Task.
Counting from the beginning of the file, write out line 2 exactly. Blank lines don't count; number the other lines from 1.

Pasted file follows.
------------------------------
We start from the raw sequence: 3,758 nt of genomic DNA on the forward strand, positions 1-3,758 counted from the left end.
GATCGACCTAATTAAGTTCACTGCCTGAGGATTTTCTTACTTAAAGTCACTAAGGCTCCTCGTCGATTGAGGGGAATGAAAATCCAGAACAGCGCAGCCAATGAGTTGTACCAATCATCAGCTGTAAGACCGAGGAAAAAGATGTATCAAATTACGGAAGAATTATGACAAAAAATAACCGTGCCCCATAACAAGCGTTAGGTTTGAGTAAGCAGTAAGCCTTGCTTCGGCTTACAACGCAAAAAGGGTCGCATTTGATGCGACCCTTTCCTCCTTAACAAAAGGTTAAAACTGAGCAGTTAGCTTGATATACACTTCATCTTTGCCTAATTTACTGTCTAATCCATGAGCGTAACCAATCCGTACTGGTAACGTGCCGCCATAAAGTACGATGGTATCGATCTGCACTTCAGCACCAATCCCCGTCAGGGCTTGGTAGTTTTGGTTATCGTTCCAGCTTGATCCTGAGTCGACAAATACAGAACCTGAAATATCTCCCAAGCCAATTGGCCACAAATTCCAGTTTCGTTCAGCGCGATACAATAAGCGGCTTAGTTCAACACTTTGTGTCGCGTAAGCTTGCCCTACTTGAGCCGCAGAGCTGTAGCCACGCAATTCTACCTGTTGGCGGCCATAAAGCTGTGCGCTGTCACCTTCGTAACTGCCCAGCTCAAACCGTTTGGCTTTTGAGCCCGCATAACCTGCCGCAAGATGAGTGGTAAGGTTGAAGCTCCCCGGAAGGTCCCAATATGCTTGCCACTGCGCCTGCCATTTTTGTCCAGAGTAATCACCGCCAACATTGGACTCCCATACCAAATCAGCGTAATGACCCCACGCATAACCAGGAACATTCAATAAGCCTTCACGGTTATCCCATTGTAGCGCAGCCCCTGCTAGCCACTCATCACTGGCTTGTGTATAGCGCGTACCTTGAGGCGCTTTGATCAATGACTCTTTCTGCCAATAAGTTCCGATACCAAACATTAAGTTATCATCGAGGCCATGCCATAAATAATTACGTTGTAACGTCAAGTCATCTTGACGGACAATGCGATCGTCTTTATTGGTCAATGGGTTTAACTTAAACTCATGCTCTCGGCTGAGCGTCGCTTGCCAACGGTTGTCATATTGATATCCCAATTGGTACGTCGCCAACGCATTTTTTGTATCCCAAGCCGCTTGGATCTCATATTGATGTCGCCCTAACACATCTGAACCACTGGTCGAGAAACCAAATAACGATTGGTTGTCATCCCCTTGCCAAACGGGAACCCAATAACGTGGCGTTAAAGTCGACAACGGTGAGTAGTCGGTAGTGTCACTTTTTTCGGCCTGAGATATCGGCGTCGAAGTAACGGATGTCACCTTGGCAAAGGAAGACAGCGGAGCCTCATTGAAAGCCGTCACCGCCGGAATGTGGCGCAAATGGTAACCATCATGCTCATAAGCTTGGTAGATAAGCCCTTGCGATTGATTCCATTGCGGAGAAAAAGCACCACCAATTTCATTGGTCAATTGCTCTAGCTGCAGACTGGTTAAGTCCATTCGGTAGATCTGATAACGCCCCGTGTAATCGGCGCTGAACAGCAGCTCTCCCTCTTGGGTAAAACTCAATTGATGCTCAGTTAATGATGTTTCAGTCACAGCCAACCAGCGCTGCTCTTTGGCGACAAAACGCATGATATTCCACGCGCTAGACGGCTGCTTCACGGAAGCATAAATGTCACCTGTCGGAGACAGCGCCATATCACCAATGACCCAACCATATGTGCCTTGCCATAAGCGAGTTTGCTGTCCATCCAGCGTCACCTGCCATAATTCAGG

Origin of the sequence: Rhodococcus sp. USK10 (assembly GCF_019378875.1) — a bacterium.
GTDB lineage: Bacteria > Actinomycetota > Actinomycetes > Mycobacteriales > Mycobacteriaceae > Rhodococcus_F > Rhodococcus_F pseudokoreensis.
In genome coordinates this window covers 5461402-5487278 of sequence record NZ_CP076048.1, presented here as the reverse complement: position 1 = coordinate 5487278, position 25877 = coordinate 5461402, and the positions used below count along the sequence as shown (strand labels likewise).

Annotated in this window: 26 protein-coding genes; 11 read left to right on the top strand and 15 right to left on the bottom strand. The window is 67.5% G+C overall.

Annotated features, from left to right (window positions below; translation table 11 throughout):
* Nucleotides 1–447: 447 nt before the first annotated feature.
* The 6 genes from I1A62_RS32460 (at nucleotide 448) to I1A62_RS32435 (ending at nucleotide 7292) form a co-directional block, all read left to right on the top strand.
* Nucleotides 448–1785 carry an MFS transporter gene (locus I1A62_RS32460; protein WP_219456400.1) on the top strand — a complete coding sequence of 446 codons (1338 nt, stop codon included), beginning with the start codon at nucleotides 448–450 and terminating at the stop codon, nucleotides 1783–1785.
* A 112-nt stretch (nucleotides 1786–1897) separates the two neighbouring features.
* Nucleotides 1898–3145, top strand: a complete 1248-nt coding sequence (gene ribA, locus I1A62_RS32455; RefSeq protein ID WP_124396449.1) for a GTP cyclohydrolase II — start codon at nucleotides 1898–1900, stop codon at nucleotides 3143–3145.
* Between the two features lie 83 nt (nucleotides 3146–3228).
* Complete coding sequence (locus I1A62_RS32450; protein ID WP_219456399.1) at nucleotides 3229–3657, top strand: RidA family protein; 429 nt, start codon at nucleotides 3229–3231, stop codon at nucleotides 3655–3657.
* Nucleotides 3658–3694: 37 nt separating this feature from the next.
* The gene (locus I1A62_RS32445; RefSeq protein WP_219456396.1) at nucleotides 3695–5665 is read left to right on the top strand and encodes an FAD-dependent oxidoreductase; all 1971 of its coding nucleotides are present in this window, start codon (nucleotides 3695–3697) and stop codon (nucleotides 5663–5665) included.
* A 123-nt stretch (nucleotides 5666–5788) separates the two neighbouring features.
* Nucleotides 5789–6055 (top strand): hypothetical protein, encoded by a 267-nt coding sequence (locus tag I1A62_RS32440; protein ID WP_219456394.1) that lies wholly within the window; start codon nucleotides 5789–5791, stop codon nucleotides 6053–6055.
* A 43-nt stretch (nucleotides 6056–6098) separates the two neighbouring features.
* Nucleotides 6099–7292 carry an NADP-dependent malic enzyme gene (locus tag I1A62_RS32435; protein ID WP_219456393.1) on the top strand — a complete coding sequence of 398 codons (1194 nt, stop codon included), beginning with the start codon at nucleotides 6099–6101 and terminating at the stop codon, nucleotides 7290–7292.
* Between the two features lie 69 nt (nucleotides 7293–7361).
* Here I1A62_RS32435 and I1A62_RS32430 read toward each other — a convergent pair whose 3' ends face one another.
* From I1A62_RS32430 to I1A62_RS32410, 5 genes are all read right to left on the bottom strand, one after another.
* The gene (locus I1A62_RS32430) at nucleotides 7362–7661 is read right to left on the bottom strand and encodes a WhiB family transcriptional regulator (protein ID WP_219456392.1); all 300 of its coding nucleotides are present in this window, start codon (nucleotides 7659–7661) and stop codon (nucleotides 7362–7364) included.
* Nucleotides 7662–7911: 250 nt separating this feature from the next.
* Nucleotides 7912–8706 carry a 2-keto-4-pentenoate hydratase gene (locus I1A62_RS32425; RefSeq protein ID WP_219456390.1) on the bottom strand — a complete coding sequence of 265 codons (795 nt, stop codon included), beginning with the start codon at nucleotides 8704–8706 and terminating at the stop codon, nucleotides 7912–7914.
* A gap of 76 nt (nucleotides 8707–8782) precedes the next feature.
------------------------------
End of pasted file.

GATCGACCTAATTAAGTTCACTGCCTGAGGATTTTCTTACTTAAAGTCACTAAGGCTCCTCGTCGATTGAGGGGAATGAAAATCCAGAACAGCGCAGCCAATGAGTTGTACCAATCATCAGCTGTAAGACCGAGGAAAAAGATGTATCAAATTACGGAAGAATTATGACAAAAAATAACCGTGCCCCATAACAAGCGTTAGGTTTGAGTAAGCAGTAAGCCTTGCTTCGGCTTACAACGCAAAAAGGGTCGCATTTGATGCGACCCTTTCCTCCTTAACAAAAGGTTAAAACTGAGCAGTTAGCTTGATATACACTTCATCTTTGCCTAATTTACTGTCTAATCCATGAGCGTAACCAATCCGTACTGGTAACGTGCCGCCATAAAGTACGATGGTATCGATCTGCACTTCAGCACCAATCCCCGTCAGGGCTTGGTAGTTTTGGTTATCGTTCCAGCTTGATCCTGAGTCGACAAATACAGAACCTGAAATATCTCCCAAGCCAATTGGCCACAAATTCCAGTTTCGTTCAGCGCGATACAATAAGCGGCTTAGTTCAACACTTTGTGTCGCGTAAGCTTGCCCTACTTGAGCCGCAGAGCTGTAGCCACGCAATTCTACCTGTTGGCGGCCATAAAGCTGTGCGCTGTCACCTTCGTAACTGCCCAGCTCAAACCGTTTGGCTTTTGAGCCCGCATAACCTGCCGCAAGATGAGTGGTAAGGTTGAAGCTCCCCGGAAGGTCCCAATATGCTTGCCACTGCGCCTGCCATTTTTGTCCAGAGTAATCACCGCCAACATTGGACTCCCATACCAAATCAGCGTAATGACCCCACGCATAACCAGGAACATTCAATAAGCCTTCACGGTTATCCCATTGTAGCGCAGCCCCTGCTAGCCACTCATCACTGGCTTGTGTATAGCGCGTACCTTGAGGCGCTTTGATCAATGACTCTTTCTGCCAATAAGTTCCGATACCAAACATTAAGTTATCATCGAGGCCATGCCATAAATAATTACGTTGTAACGTCAAGTCATCTTGACGGACAATGCGATCGTCTTTATTGGTCAATGGGTTTAACTTAAACTCATGCTCTCGGCTGAGCGTCGCTTGCCAACGGTTGTCATATTGATATCCCAATTGGTACGTCGCCAACGCATTTTTTGTATCCCAAGCCGCTTGGATCTCATATTGATGTCGCCCTAACACATCTGAACCACTGGTCGAGAAACCAAATAACGATTGGTTGTCATCCCCTTGCCAAACGGGAACCCAATAACGTGGCGTTAAAGTCGACAACGGTGAGTAGTCGGTAGTGTCACTTTTTTCGGCCTGAGATATCGGCGTCGAAGTAACGGATGTCACCTTGGCAAAGGAAGACAGCGGAGCCTCATTGAAAGCCGTCACCGCCGGAATGTGGCGCAAATGGTAACCATCATGCTCATAAGCTTGGTAGATAAGCCCTTGCGATTGATTCCATTGCGGAGAAAAAGCACCACCAATTTCATTGGTCAATTGCTCTAGCTGCAGACTGGTTAAGTCCATTCGGTAGATCTGATAACGCCCCGTGTAATCGGCGCTGAACAGCAGCTCTCCCTCTTGGGTAAAACTCAATTGATGCTCAGTTAATGATGTTTCAGTCACAGCCAACCAGCGCTGCTCTTTGGCGACAAAACGCATGATATTCCACGCGCTAGACGGCTGCTTCACGGAAGCATAAATGTCACCTGTCGGAGACAGCGCCATATCACCAATGACCCAACCATATGTGCCTTGCCATAAGCGAGTTTGCTGTCCATCCAGCGTCACCTGCCATAATTCAGG